Science Serving Maryland's Coasts

Cherie Peranteau, Richard Stockton College

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Estuarine Bacterioplankton Metabolism and Diversity Across a Seasonal Oxygen Gradient


The Chesapeake Bay contains chemical and biological gradients that influence bacterioplankton communities. Heterotrophic bacteria in the spring create anoxia and establish a seasonal oxygen gradient lasting until fall. Bacterioplankton communities have not yet been studied across a seasonal oxygen gradient. Community composition and cell abundance was examined in June and July, production in July and August, and respiration in August. The composition of bacterioplankton communities was characterized with denaturing gradient gel electrophoresis (DGGE) of PCR-amplified 16S ribosomal DNA. As anoxia set in, community composition shifted only slightly in both surface and bottom waters. Similarly, community composition varied only slightly between oxic and anoxic waters. Bacterial abundance revealed similar trends in hypoxic and anoxic waters, but as anoxia set in an unusual sheathed cell became numerically dominant in anoxic and hypoxic waters. Bacterial production also exhibited similar trends across the oxygen gradient. Respiration was highest at the top of the gradient and decreased in the middle, but then increased near the bottom of the oxycline in extremely hypoxic waters. This implicates that the seasonal oxygen gradient influences the composition and activity of bacterioplankton communities.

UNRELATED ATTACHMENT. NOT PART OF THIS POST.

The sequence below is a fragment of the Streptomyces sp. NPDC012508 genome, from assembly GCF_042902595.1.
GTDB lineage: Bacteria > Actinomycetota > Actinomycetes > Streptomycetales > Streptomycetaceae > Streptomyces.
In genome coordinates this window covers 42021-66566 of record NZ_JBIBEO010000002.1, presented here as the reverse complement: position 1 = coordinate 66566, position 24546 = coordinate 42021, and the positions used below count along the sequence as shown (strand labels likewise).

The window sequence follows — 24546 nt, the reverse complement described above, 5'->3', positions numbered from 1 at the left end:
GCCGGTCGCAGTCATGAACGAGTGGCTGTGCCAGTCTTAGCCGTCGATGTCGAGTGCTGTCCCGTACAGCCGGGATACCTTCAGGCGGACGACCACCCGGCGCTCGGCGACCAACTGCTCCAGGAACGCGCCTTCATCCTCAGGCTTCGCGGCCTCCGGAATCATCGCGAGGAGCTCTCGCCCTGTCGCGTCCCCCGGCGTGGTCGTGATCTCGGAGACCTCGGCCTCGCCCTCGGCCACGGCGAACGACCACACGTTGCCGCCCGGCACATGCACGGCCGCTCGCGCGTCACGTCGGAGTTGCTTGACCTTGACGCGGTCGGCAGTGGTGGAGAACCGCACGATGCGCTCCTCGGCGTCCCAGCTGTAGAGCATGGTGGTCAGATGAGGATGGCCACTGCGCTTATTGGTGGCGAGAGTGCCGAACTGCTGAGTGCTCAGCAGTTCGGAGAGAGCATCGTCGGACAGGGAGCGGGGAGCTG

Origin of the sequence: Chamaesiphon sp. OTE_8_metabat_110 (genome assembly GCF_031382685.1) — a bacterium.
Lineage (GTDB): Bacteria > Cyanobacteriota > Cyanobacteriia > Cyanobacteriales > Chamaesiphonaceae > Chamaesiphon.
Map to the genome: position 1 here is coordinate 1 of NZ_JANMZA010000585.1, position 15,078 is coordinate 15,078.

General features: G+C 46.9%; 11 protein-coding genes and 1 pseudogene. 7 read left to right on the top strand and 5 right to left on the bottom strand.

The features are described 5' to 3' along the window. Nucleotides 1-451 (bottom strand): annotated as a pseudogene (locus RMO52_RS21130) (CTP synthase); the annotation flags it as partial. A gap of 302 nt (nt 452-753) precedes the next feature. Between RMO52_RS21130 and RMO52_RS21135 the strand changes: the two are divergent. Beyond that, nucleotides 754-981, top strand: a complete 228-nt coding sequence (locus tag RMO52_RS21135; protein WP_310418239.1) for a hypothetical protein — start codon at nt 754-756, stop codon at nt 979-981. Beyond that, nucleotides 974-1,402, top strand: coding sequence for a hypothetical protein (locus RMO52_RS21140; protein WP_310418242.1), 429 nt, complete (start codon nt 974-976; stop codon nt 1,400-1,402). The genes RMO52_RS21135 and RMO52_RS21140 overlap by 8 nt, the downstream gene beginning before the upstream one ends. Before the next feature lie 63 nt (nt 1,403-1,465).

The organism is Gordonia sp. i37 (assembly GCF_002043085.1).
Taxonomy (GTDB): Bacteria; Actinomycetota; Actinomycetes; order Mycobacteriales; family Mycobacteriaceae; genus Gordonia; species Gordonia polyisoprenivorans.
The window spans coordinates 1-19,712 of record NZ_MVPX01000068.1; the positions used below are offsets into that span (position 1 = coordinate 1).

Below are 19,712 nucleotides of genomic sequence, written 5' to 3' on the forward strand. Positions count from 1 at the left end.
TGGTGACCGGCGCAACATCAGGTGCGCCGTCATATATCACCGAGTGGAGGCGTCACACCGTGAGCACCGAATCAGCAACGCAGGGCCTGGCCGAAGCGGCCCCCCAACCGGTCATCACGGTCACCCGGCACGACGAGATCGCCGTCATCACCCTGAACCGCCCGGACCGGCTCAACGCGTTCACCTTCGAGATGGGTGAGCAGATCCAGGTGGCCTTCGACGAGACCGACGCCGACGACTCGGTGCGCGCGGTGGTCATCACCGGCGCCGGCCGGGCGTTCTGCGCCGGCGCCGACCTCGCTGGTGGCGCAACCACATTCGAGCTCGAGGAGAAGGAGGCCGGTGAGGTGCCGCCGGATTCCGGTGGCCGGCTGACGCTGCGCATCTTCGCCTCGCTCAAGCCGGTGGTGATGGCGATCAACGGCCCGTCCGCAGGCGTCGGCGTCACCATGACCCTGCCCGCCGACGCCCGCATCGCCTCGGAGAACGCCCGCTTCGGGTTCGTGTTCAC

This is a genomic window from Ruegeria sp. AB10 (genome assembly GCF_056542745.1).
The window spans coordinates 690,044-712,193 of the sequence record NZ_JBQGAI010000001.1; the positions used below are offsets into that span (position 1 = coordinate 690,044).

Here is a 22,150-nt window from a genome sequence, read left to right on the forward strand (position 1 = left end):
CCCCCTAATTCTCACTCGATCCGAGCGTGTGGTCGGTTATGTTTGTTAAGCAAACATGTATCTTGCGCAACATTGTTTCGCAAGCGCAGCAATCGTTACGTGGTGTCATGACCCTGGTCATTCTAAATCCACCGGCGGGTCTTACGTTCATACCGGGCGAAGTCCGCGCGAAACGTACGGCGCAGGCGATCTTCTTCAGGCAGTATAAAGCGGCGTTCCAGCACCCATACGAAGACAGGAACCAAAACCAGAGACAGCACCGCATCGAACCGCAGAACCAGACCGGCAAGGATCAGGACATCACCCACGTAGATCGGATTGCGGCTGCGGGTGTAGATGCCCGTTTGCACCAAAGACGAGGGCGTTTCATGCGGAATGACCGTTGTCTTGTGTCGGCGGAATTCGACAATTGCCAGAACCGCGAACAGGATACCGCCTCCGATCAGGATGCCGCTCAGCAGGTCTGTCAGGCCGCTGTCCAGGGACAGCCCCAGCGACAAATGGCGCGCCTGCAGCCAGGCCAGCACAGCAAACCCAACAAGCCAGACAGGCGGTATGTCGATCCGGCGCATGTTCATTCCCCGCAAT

The results of this work were presented at the American Society of Limnology and Oceanography (ASLO) 2005 Aquatic Sciences meeting. Download the poster (pdf, ~230kb).